To Love Water is to Celebrate Life

Expressing love is the best way to nurture relationships of all forms. When we love our garden we will spend time with it, this will make our plants bloom with vibrancy. When we express love to children they beam with joy and grow into kind, nurturing adults. Everyone has their own way to show love, it is a creative act of honoring, appreciating and connecting. When we don’t show love we see the opposite effect of darkness, violence and despair creep in. Of all the things that connects life on this planet water is perhaps the most important, yet we rarely take time to love water. This is something that we should practice every day. On March 22 people all over the world will gather at local water sources to celebrate, honor, and love this precious resource for World Water Day.

In 1993, the United Nations General Assembly designated 22 March as the first World Water Day. Today, World Water Day is celebrated around the world and each year shining the spotlight on a different issue.  In 2015, the theme for World Water Day is ‘Water and Sustainable Development’. This year’s #lovewater event is global and local with individuals hosting events in their region to honor water and streamed events online.


 
UnifyUPLIFT, and the Shift Network are hosting a telecast, a globally synchronized meditation, and a live video webcast from the sacred Ganges River in India. Last year there were hundreds of events across the globe where people went to local water sources to celebrate, honor, and love water. By gathering this way people are strengthening their resolve to create healing for our waters and thus healing for all of life. Healing starts with community, it starts with a shared intention and collective action.

The Shift Network Teleseminar runs from 1- 5:30pm Pacific Standard Time, with live feeds from water blessings around the world and conversations with global luminaries on the subject of Water. The Shift Network, empowers a growing global movement of people who are creating an evolutionary shift of consciousness that in turn leads to a more enlightened society, one built on principles of sustainability, peace, health, and prosperity.

At 5:30pm Pacific Standard Time, we go to the UPLIFT Global Webcast which will be linking up with #LoveWater ceremonies happening on the Ganges in Rishikesh, in Oakland’s Lake Merritt, Los Angeles’ Venice Beach and at many other locations around the world.  You can register here. UPLIFT is pioneering globally linked webcasts as a means for people to begin recognizing our shared community around the world. Despite our varied cultural differences we share much in common. Illuminating our collective interests in preserving our planet strengthens the cause for all who are involved.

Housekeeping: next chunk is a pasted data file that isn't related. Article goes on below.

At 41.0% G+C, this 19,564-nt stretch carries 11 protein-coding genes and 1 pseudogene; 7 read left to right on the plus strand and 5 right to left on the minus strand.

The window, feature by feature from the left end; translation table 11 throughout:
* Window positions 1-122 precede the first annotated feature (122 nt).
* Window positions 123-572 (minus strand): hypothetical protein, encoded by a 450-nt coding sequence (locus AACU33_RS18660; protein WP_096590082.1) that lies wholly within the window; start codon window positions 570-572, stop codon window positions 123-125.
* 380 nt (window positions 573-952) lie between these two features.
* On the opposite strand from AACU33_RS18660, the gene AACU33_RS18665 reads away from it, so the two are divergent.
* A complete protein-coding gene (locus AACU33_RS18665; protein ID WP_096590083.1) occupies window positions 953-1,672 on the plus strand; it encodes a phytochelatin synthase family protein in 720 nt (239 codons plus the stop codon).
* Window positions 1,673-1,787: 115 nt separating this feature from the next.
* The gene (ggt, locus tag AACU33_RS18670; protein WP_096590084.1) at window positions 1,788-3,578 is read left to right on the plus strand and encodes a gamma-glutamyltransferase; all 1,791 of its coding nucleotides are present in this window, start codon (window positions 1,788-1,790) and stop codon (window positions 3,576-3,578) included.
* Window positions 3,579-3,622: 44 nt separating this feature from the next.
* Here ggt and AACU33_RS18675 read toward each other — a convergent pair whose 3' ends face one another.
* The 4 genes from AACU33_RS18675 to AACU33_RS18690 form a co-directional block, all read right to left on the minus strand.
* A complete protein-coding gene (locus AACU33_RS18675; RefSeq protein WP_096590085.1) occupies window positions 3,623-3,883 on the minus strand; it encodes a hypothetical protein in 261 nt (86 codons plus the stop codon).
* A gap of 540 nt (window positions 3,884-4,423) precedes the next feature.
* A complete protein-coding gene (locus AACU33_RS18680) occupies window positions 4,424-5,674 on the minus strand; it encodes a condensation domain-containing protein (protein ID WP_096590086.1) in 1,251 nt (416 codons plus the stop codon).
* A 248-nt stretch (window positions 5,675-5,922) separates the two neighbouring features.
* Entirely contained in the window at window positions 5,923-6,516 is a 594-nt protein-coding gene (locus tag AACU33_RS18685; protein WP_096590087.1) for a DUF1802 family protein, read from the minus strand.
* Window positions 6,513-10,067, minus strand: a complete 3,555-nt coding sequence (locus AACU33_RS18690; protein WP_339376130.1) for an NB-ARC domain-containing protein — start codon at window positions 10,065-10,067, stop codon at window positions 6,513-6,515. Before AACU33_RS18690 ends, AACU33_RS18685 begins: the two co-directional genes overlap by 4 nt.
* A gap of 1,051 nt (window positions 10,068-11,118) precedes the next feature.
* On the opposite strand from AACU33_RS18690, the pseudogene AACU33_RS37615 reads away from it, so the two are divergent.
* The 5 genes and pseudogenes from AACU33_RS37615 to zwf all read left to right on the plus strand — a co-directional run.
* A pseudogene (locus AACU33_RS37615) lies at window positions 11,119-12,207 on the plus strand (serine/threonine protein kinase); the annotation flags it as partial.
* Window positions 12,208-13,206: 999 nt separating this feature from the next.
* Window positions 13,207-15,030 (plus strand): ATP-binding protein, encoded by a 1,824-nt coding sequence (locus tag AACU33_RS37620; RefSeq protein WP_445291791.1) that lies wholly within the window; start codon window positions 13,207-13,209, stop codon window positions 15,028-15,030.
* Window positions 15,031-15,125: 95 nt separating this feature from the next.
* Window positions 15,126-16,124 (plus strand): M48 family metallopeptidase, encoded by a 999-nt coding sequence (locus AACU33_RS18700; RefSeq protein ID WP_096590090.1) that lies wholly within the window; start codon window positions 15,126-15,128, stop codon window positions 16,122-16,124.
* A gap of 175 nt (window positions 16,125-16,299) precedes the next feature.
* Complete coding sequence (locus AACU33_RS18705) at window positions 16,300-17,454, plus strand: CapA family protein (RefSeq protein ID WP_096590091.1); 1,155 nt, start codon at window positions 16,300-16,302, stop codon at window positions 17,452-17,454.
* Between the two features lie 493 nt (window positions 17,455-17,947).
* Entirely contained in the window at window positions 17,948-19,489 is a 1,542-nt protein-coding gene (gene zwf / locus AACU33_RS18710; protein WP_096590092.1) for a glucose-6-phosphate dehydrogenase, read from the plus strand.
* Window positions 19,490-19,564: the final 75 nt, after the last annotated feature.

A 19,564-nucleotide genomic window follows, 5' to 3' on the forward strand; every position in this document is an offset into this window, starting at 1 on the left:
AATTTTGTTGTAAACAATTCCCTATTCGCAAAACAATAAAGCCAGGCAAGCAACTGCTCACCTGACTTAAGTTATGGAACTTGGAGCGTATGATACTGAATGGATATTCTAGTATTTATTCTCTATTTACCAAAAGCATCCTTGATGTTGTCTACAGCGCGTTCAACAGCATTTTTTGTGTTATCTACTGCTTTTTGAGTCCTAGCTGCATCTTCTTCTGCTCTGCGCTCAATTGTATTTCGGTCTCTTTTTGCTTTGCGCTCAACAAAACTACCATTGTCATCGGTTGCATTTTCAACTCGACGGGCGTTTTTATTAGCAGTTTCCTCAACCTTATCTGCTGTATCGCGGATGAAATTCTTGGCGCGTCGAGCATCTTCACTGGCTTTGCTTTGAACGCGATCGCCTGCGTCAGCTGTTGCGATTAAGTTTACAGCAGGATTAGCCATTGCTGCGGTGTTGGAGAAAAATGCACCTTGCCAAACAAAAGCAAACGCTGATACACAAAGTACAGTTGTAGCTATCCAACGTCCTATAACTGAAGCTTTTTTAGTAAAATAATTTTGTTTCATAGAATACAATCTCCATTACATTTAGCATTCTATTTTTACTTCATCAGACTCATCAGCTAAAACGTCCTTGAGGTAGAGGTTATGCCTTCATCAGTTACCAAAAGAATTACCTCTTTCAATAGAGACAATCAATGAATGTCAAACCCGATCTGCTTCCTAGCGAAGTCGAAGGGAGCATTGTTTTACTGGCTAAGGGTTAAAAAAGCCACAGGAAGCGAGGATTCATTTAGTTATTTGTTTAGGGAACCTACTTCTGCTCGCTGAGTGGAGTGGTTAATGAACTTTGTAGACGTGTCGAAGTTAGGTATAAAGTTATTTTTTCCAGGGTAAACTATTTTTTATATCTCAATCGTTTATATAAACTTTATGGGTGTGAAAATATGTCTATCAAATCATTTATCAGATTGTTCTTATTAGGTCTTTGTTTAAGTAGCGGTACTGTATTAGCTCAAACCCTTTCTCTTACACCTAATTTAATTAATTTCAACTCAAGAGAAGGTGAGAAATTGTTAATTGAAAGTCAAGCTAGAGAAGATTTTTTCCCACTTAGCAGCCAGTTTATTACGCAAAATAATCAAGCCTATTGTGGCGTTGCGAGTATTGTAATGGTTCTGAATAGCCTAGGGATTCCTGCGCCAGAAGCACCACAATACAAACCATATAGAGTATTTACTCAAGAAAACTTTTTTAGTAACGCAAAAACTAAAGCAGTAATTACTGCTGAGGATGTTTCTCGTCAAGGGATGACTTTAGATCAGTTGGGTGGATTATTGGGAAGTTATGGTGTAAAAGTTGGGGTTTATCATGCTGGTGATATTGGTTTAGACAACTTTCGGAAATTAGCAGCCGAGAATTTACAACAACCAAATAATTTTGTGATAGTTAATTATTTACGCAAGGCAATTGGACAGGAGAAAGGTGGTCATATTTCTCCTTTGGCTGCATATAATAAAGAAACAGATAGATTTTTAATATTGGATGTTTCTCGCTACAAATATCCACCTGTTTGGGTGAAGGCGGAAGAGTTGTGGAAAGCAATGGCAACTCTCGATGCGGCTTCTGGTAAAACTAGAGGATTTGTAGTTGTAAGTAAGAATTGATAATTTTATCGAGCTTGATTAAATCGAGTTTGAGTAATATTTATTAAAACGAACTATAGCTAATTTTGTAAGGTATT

Then at 6:00pm Pacific Standard Time, Unify will host the Global Moment of Synchronization where everyone is invited to join in a collective field of meditation and prayer to #LoveWater, in what we hope will be the largest synchronised meditation so far. There is significant research pointing to the idea that group meditation can effect positive change, and Unify has been hosting globally synchronized meditations since 2012.

This years #lovewater event on #worldwaterday promises to be a powerful catalyst for uniting people to celebrate, honor and take action for our most precious resource, water. Please help spread the word through your networks, join our Facebook Event for updates and register for the online events at Unify. You can read more in a great article by Chip Richards here. Expressing love is the best way to nurture relationships of all forms, on March 22 let’s all love water together.

Water Defense Activates Collaborative Power

#lovewater

In conjunction with UPLIFT Festival this weekend in Byron, Australia, Water Defense has released a video and an invitation for your input. Collaboration often takes a back-seat in world focused on competition but it is the best solution to problems that face us all. When organizations and individuals shift from competing with one another to assisting each other towards a common goal, miracles can happen. Our waters are threatened all over the world, we have a common enemy and it is ignorance. We don’t know what is in our water. Due to decades of contamination from both agricultural pesticides and industrial waste, our watersheds are not as healthy as they once were. Since water is one thing that we all share in common, together we can address this problem and learn how to collaborate along the way. Contemporary technology, social networks, and inspiration are the tools we need to ignite this collaborative power. Water Defense is ready to deliver!